Woke up today with Latin on my mind.  I got down to work on translating my Cicero and received an e-mail from Margaret Levin about that article I promised to write.  The deadline?  Today.  Oh, yeah.  Grandkids.  Spaced it.  So, I worked my way through Cicero’s rebuke to Catillin, “Why stay?  Take your conspirators and leave now or we will quickly throw you out.”  and other words to that effect.  I had an hour before my tutorial so I grabbed the file for the article about the Sierra Club’s 2010 legislative session for the Do It Green magazine.  Hammered out 500 + words, the rough number they wanted, sat out until after the nap, revised it and sent it off just barely ahead of the deadline.

My Cicero and my translation of the ancient sentences, that is, sentences actually written by Latin author went well.  My english to latin work not so much.  Greg says composing in Latin is the best way to learn the grammar and the most difficult task in Latin.  It is for me.  I gotta go slower and allow more time for it.  No Ovid this week.

After the nap, I went to Anoka Feed and Seed to order 5 cubic yards of shredded tree bark.  Big fun.  On Monday morning the high school kid, Ray, and I will mulch the orchard and the vegetable garden.  Monday looks like an ok day, forecast right now for 76.  Bees either tomorrow morning or Sunday, which looks cooler.

Now, I’m off to the treadmill and more episodes of True Blood.

Kate’s Doing Well

Imbolc                                                         Waxing Wild Moon

Joe called tonight.  Another 100 percent on a JSTAR exam.  He’s at 100% for the whole course right now with only  one exam left to go.  He was on  his way over to Jaimie’s place to watch the Olympics.  A member of the women’s luge team lived in Breckenridge and worked out from time to time at the Rec Center where he worked, so he hoped she might be on TV tonight.  Breck had several winter sports athletes as you might expect.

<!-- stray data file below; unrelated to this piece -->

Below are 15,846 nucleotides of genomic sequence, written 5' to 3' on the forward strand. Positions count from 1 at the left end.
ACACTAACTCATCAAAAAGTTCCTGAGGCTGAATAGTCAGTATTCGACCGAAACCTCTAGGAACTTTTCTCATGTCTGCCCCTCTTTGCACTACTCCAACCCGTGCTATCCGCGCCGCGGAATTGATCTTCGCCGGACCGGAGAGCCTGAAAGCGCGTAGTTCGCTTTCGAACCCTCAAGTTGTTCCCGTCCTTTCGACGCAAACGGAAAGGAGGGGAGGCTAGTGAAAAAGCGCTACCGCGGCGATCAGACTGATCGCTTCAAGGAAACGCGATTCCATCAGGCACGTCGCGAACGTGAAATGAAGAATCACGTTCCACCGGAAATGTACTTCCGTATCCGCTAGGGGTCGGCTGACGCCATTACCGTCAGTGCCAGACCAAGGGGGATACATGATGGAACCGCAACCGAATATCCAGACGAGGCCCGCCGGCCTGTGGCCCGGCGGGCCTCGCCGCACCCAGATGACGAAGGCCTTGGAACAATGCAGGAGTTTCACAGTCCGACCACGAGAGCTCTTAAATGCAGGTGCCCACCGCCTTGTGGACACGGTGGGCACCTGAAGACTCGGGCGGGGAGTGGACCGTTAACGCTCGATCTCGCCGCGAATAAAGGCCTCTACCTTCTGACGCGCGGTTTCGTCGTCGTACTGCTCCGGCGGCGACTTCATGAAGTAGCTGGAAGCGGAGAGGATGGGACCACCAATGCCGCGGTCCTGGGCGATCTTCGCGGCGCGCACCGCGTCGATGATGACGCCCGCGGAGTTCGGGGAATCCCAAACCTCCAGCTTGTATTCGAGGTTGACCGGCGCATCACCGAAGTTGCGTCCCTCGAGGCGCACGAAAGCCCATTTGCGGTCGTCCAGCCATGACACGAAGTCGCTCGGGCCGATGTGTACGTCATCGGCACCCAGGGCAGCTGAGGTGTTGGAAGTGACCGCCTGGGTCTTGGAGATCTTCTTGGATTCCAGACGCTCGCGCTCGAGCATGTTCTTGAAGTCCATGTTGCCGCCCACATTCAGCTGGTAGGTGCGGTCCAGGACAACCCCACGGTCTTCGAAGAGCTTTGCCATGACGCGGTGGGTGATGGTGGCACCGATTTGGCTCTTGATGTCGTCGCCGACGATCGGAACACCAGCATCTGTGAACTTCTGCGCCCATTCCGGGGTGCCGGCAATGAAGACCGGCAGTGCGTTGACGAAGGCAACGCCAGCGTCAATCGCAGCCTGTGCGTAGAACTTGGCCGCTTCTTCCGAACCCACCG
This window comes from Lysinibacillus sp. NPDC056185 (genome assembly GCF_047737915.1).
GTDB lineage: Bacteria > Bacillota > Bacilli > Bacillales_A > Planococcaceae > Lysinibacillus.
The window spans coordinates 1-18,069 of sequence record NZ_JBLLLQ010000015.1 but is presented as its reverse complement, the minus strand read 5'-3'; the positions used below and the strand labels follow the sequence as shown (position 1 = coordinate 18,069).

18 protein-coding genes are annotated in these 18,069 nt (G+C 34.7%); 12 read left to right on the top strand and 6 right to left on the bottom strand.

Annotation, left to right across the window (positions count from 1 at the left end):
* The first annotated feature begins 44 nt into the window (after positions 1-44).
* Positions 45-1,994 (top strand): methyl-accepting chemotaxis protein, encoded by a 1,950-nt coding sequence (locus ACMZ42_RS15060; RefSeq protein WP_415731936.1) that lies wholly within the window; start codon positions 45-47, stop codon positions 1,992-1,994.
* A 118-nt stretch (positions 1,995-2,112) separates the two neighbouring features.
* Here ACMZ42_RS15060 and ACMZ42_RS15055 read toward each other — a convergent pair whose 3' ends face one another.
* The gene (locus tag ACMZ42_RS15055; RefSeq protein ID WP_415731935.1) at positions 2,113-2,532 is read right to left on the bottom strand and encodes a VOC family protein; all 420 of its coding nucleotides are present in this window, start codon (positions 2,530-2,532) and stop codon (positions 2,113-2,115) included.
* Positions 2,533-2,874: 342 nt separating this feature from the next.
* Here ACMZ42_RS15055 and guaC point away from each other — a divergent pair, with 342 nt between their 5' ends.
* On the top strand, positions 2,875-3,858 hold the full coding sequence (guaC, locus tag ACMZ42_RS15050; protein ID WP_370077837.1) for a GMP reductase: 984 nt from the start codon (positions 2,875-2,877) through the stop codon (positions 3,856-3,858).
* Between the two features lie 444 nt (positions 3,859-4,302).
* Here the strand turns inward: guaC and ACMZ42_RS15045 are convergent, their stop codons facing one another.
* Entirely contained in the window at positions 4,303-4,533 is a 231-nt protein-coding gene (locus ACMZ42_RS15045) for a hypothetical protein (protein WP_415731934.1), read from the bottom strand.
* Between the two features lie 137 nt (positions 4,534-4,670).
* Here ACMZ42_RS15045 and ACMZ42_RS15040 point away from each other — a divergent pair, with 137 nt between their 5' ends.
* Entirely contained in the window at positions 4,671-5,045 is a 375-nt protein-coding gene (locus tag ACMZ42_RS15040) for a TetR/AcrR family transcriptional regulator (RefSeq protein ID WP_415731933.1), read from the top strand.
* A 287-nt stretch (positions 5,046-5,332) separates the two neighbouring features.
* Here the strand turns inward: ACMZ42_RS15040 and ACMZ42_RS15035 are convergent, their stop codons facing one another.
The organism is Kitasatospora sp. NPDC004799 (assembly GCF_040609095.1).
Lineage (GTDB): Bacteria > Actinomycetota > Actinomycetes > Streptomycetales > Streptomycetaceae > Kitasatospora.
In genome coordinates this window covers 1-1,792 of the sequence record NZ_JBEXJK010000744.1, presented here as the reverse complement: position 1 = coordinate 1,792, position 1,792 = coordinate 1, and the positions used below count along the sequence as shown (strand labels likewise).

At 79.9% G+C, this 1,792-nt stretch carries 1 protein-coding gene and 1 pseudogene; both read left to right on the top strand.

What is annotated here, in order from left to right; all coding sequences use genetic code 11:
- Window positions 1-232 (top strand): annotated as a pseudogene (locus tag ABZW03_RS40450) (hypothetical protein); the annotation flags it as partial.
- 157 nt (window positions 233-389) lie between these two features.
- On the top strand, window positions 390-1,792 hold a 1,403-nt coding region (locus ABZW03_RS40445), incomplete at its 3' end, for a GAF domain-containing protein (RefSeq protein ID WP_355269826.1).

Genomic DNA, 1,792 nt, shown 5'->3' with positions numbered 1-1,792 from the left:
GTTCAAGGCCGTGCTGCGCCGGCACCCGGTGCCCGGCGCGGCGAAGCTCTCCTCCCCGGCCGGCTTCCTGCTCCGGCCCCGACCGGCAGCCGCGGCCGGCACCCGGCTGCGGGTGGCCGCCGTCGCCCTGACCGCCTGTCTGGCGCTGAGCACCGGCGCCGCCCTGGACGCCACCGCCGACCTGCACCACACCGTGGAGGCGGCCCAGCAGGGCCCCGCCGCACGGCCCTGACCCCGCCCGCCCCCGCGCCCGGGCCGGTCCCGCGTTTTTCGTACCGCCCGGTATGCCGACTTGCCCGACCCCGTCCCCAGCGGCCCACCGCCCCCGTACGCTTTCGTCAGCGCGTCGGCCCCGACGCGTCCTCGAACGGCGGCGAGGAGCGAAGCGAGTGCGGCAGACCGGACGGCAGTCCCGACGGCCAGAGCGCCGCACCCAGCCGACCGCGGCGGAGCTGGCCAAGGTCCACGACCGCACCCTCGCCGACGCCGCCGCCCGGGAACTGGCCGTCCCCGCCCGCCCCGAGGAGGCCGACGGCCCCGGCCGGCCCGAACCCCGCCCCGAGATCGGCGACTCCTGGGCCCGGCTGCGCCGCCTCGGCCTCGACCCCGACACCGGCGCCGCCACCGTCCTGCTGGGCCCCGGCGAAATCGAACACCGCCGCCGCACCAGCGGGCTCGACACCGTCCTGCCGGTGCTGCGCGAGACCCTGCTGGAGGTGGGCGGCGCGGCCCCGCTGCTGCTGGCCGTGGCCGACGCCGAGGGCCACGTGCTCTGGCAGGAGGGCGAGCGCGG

Kate came home tonight in good shape.  A little sore, but she has recovered from her painful Monday.  I’m beginning to think she may be getting more and more benefit from the back surgery.  The possibility of increased relief exists for up to two years post op, so she may be.  I  hope so.

Over the course of the last 8  or 9 years I have listened to Teaching Company classes as I drive back and forth to Minneapolis.  These are college level classes given by professors with excellent credentials and selected for teaching ability.  I’ve listened to a history of China, Rome, Egypt–each separate courses, 48 lectures each.  I’ve listened to courses on linguistics, literature, philosophy.  But, right now, I find myself rebelling at learning anything on the drive.  I want a story, some fiction.  These days I’m lucky enough to have the MIA, the Sierra Club, the novel and the Latin, each of which in its own way keeps the synapses firing, finding new pathways, generally exercising the brain matter.  Doing so on the drive in, right now, feels like too much.

Mary and Joseph (but, no Jesus)

Samhain                        Waxing Wolf Moon                 Thanksgiving

Joseph and Mary are here.  Mary came in to the train station in Anoka.  It was a very East Coast scene with folks waiting for others in the parking lot, a mist shrouding the street lights.  Joseph’s flight experienced a delay at Milwaukee and didn’t get in until 9:35 p.m.

Let the cooking begin.

Undercurrents and Subtext

74  bar steady 29.75 3mph W dew-point 49  Summer, sunny and pleasant

Waxing Gibbous Thunder Moon

A party.  Kate and I are not party people.  We both prefer a night at home or the theater or classical music, but we’re headed out tonight because of Paul Strickland’s kids.   Kate Strickland, oldest, heads out in two weeks for Japan.  She’s going to Kyoto prefecture to teach English as part of the JET program, a government sponsored ESL that places applicants in the Japanese school system.

The backyard party at their 4900 block Colfax Avenue home in Minneapolis had many people we did not know, but Stefan Helgeson and Lonnie were there.  Stefan, Paul and I represented the Woolly Mammoths.

Such parties have, like family reunions, undercurrents and subtext.  The lines of relationship, for example, the casual observer would assume ran strongest among Paul, Stefan, and me.  Only partly true.  Lonnie and Sarah (Strickland) were friends of mine for a couple of years before their husbands pulled me into the orbit of the Woolly Mammoths.